Our mission is to generate knowledge that will make a real difference to people's lives in organisations, services and communities; locally, nationally and internationally. We aim to drive improvements to practice and influence policy through effective engagement, coproduction and knowledge exchange with multiple stakeholders.
As a School that prides itself on its commitment to impactful applied research, we develop and nurture an open, collaborative research culture that embraces and engages partnerships with different stakeholders and drives forward real, positive change to society. Our selection of impact case studies for the REF2021 submission reflect just a few of the diverse impacts being achieved across multiple research groups in the School of Human and Health Sciences. Examples of impacts demonstrated include improving health and wellbeing by reducing work loss due to ill health, innovating theory and practice of child protection to reduce the financial and human costs of children living apart from their birth families, informing local and national building regulations to prevent burglaries and increasing the quality of life for children of prisoners through improvements to policy and practice.
The following impact case studies have been entered for the REF 2021 submission. Find out more below.
An estimated 2.1 million children within the EU are separated from a parent because the adult is incarcerated. The COPING project – a Pan-European study led by the University of Huddersfield – has shown these children are exposed to triple jeopardy through break-up of the family, financial hardship and extremes of stigma and secrecy. For many, this has led to adverse social, emotional and educational outcomes.
COPING has influenced new developments in policy and practice globally in order to tackle this adversity. This included policy at the UN Human Rights Council and Crime Commission, UNICEF and the Council of Europe, both directly and via NGOs. COPING was also the basis for training of charities, police and the judiciary in Romania, Uganda and the UK.
Children who become involved with child protection, care and adoption systems are among the poorest in society. Research conducted at the University of Huddersfield has been ground breaking in placing poverty and inequality on policy and practice agendas across the UK in order to reduce the financial and human costs of children living apart from their birth families. The costs to local authorities in England are around £9bn per year, and there are significant ethical and human rights concerns about the rising numbers of children being removed from their birth families.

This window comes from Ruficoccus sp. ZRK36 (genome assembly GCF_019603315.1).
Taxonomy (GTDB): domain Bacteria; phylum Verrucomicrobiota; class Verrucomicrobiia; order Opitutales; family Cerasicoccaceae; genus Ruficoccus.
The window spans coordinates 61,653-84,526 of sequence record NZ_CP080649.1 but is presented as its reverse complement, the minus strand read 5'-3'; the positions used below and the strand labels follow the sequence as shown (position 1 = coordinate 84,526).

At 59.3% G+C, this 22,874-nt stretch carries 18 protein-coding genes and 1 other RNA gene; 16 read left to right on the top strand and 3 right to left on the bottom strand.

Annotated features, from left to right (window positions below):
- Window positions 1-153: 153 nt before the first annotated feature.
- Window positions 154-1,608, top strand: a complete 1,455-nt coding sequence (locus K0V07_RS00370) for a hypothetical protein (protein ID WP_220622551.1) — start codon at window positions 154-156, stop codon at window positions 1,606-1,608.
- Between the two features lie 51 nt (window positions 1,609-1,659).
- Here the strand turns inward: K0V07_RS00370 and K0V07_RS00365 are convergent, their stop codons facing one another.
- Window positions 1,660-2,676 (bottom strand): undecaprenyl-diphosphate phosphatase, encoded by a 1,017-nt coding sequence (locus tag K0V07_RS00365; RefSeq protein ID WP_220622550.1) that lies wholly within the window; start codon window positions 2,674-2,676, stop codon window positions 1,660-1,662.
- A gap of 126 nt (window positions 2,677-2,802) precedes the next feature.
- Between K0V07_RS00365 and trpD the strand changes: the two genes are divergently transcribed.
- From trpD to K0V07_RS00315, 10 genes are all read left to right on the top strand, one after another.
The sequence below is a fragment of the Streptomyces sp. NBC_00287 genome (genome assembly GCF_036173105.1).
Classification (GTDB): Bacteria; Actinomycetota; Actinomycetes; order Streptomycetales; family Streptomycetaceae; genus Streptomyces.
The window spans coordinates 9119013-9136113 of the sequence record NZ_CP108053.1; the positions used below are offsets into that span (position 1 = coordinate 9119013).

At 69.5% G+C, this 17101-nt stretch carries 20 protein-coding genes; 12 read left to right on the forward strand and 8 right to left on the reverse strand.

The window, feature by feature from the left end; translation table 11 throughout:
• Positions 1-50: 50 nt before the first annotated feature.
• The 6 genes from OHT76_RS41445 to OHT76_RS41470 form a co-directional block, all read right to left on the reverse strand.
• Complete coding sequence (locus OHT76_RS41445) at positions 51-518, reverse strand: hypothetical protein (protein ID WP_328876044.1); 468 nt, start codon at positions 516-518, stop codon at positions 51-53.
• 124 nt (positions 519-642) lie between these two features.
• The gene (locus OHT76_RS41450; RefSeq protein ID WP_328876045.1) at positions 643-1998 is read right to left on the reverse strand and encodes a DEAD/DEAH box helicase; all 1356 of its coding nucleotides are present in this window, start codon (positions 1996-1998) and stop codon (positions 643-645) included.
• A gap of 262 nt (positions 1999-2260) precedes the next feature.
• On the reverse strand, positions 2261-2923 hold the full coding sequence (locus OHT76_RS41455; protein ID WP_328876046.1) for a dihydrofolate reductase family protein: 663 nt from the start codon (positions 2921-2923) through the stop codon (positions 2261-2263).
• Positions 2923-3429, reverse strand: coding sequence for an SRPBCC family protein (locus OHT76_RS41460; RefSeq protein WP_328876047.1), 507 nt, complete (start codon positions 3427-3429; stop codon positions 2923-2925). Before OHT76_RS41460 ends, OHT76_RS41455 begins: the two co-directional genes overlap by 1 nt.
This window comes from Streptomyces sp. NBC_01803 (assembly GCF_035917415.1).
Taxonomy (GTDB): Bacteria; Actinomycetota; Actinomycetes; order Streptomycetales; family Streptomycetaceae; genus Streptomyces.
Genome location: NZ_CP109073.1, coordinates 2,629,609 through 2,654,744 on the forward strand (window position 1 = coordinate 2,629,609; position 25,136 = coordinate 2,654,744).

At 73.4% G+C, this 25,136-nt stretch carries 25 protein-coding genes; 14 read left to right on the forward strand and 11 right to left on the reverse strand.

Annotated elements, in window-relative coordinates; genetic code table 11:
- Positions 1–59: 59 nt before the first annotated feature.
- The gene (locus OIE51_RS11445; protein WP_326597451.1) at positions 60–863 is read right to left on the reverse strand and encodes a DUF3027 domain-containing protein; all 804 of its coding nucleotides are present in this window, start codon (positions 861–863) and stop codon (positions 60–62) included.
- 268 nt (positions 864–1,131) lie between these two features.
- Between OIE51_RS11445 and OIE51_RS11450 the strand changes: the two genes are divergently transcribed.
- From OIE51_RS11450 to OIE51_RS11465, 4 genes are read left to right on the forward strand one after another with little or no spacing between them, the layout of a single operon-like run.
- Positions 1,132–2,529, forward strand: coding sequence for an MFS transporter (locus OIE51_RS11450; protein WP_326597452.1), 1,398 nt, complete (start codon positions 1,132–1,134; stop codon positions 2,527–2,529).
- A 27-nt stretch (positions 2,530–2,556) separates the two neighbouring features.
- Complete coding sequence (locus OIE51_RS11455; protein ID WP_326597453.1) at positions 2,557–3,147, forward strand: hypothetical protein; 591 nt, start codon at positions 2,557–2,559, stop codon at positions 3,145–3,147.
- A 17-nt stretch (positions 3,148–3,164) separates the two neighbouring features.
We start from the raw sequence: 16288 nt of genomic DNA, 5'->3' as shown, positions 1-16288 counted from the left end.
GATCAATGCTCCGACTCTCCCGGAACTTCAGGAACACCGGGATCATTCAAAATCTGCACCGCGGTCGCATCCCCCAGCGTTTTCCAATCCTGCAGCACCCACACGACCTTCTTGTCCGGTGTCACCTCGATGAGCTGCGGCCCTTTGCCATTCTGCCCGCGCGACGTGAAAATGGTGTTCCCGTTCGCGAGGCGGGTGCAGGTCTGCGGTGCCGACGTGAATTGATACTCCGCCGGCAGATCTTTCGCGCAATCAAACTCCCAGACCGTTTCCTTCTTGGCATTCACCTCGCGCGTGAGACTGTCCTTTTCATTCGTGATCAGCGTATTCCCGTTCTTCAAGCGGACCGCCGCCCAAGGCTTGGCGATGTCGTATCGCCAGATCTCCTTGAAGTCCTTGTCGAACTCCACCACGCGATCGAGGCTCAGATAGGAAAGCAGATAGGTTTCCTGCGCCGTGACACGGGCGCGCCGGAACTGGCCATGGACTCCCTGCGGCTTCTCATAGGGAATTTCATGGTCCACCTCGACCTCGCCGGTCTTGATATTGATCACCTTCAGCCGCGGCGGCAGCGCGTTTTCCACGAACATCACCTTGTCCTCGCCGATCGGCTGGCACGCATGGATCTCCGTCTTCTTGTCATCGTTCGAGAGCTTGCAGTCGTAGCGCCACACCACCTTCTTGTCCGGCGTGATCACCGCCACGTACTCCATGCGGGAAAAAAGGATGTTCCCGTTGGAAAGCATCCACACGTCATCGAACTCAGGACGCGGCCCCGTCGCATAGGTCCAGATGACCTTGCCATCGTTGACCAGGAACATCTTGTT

In Scotland the research has led to a reduction of children in care by 33%, and a 70% reduction in placement moves for looked after children. As a result of this work, The Office for Standards in Education (OFSTED) changed the assessment criteria for performance of local authorities in relation to child protection. The research has also been used to inform campaigning and training by the Association of Directors of Children’s Services (ADCS) and the British Association of Social Workers (BASW). The work conducted at the University of Huddersfield has led to a new understanding of child protection - the social model.
Designing out crime, sometimes referred to as Crime Prevention through Environmental Design (CPTED) is an approach that aims to create (design, build and maintain) places and spaces (in this case the focus is housing developments) that are less vulnerable to crime. Research at the University of Huddersfield influenced police and planning policy and practice in the UK and the United Arab Emirates.
It confirmed that housing built to Secured by Design (SBD) standards (based on designing out crime principles) experienced 55% less burglary than housing that does not meet these standards. Government planning guidance was updated to include the standards at a time when austerity measures were favouring a reduction in ‘red tape’. Building regulations at the national and local level were updated to stipulate that housing must be built to these specifications. This increased the number of secure homes (44% of new homes built between 2013 and 2017 were SBD) and reduced crime and increased feelings of safety. Police training relies on the research findings.
Work disability due to ill-health is a leading global concern, costing the UK economy alone around £100bn per year. It is a major cause of disadvantage and inequality, placing a considerable burden on health, employment and welfare systems. Over the past two decades, the University of Huddersfield has played a leading role in tackling this burden.
Research commissioned by the Department for Work & Pensions, the Health & Safety Executive, the Association for British Insurers, and Public Health England has demonstrated that, through an early, biopsychosocial approach with integrated health and employment systems, work disability is largely avoidable. Our research has influenced a shift in understanding, by policymakers and key healthcare and employment stakeholders, of how work can be health-supportive. This reconceptualization is now reflected in national and international policy and guidance relevant to all working-age people.